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Practicing Gratitude during Brain Injury Recovery

As human beings, we experience a range of thoughts and emotions. Mood fluctuation is perfectly normal and I think it is fair to say that no one, whether they admit it or not, can be happy all the time.

In fact, the concept of toxic positivity could be defined as failing to acknowledge, to minimise or to deny ourselves negative thoughts and emotions. Although being focused on the positive may have some clear merits, it may also have for effect to label some of our thoughts and actions as inappropriate, invalid or negative which can open up a whole different can of worms.

Let’s explore what’s the negative bias

Research has shown that across a wide array of psychological events, people tend to focus more on the negative as they try to make sense of the world.

“We tend to...

  • Pay more attention to negative events than positive ones.

  • Learn more from negative outcomes and experiences.

  • Make decision based on negative information more than positive data.” [1]

This negative bias is inevitable as from a young age, our brains are programmed to scan for negative events and outcomes in order to keep us safe. In fact, research has shown that our brains tend to react more intensely and remember more vividly negative things or events. This in itself isn’t a bad thing unless we start to overlook some of the positive that is also experienced on a daily basis.

Left unchecked, the negative bias can really affect our mental health as it might lead us to dwell on the negative and lead us into a downward spiral. So without ignoring those negative thoughts, feelings and emotions as toxic positivity would suggest, let’s explore how practicing gratitude can help re-wire our brains to scan for the positive in our lives and give it the place it deserves.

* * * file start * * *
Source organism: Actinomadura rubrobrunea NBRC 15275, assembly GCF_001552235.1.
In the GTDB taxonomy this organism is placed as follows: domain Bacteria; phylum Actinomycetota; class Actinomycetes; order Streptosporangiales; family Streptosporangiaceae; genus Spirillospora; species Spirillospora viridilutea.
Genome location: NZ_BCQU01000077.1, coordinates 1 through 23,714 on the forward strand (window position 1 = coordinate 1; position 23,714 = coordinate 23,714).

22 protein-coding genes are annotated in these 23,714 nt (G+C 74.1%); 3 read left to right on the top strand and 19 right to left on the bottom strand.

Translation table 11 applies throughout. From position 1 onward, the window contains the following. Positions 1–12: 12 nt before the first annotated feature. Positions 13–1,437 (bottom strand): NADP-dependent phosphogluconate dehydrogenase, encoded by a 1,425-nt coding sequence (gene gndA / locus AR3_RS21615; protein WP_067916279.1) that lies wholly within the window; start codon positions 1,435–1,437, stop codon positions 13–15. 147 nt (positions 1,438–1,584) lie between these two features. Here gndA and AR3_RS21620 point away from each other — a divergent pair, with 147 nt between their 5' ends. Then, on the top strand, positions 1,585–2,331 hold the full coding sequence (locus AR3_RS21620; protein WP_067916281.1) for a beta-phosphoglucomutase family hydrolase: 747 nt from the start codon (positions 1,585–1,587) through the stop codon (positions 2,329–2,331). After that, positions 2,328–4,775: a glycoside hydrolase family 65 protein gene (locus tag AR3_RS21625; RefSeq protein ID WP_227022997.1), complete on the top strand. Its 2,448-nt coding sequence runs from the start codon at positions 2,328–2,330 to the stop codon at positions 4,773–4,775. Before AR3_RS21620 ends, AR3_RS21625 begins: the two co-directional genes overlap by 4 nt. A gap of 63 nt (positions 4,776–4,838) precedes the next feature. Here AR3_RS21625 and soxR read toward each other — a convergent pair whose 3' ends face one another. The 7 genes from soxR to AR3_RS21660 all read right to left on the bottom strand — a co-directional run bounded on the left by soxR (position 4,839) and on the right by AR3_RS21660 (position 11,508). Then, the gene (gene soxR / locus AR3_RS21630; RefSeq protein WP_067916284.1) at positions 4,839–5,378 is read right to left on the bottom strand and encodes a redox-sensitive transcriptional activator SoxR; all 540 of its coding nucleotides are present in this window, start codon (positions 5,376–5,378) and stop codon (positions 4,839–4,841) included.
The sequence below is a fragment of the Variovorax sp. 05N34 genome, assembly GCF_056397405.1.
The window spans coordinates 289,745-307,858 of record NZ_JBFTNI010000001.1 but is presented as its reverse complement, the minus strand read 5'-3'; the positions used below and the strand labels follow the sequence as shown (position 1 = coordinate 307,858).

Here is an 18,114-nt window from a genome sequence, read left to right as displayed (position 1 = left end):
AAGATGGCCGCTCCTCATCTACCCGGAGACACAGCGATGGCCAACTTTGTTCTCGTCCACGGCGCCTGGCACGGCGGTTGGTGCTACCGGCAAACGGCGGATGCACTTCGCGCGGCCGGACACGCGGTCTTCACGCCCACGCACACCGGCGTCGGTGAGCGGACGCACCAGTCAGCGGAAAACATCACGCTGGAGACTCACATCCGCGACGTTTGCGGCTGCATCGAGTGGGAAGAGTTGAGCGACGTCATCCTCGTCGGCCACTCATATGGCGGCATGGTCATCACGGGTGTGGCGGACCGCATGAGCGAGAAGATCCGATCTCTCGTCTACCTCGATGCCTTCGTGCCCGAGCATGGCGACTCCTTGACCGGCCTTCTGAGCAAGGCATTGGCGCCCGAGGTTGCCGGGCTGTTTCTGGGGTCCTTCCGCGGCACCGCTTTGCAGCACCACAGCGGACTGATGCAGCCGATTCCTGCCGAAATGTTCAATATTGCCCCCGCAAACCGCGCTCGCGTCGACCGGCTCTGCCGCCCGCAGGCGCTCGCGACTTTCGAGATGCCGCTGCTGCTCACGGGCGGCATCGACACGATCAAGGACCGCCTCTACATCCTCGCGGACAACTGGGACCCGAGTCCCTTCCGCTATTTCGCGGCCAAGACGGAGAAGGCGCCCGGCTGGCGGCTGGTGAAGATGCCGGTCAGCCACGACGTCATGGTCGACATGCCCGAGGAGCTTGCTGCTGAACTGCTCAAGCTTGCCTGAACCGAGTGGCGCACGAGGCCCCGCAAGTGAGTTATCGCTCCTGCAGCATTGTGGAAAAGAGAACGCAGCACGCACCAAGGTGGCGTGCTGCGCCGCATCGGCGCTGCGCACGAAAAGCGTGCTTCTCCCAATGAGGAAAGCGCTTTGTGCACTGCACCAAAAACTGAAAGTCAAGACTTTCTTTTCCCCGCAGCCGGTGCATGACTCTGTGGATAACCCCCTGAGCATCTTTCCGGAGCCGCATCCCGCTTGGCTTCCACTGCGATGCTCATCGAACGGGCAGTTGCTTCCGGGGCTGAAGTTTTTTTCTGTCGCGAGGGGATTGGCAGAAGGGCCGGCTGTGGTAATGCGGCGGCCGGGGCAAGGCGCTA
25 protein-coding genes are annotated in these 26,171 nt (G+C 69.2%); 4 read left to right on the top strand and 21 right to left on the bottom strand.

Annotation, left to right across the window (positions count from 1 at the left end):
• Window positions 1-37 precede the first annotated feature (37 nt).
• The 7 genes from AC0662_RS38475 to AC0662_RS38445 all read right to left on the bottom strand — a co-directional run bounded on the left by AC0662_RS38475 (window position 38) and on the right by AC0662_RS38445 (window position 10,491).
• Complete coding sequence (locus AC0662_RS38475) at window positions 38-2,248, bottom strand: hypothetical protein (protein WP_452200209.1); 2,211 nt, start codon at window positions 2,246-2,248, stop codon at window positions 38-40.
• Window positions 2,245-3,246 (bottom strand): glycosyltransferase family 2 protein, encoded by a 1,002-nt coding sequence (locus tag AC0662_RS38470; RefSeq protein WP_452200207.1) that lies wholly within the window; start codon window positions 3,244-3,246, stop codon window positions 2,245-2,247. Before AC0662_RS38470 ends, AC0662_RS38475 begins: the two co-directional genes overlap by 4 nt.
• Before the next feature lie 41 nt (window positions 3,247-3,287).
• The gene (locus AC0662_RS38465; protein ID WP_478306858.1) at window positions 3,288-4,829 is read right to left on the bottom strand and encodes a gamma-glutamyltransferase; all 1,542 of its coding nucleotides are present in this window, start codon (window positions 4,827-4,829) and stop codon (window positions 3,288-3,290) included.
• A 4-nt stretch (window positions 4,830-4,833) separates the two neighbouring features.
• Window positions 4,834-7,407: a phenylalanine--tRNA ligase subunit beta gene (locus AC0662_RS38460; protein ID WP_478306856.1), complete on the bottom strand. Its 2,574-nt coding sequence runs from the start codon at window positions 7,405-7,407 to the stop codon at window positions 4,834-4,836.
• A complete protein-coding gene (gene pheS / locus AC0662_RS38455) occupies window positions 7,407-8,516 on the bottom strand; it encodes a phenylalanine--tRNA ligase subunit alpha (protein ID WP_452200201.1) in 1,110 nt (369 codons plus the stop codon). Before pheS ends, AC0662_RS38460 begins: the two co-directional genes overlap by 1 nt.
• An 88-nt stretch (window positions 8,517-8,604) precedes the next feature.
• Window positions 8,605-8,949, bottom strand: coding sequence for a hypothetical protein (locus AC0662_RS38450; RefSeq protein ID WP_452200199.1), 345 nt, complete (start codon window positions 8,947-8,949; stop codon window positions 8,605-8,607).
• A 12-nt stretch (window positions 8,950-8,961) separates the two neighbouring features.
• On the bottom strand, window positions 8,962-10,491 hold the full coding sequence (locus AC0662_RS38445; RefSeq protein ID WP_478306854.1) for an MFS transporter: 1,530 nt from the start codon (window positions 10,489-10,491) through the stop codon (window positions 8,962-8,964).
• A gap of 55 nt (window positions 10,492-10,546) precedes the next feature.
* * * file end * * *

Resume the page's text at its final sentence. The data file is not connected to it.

Gratitude in a nutshell

Gratitude is our ability to acknowledge and focus on what we have, instead seeing our attention directed onto what we don’t have.

Examples of gratitude practices can include:

  • Writing or recalling 3-5 things that went well during the day

  • Taking time to think about what we are looking forward to for the day ahead

  • Journaling

  • Writing a gratitude letter/email (to yourself or someone else) or doing a gratitude visit.

  • Starting a gratitude jar in which you add a piece of paper each day. Write 3 things that you are grateful for and you’ll find that your jar will soon fill up.

  • Saying thank you to someone who’s been helpful or done something from which you’ve benefited e.g.: thank you for helping prepare dinner

  • Find an object and put it in a place where you are bound to see it every day. When your eyes meet this object, take a moment to think about something you are grateful for.

  • Go for a gratitude walk and notice things that you are grateful for

If none of those are for you, hop online and you’ll find so many more ways to practice gratitude which could be easily included into your daily routine.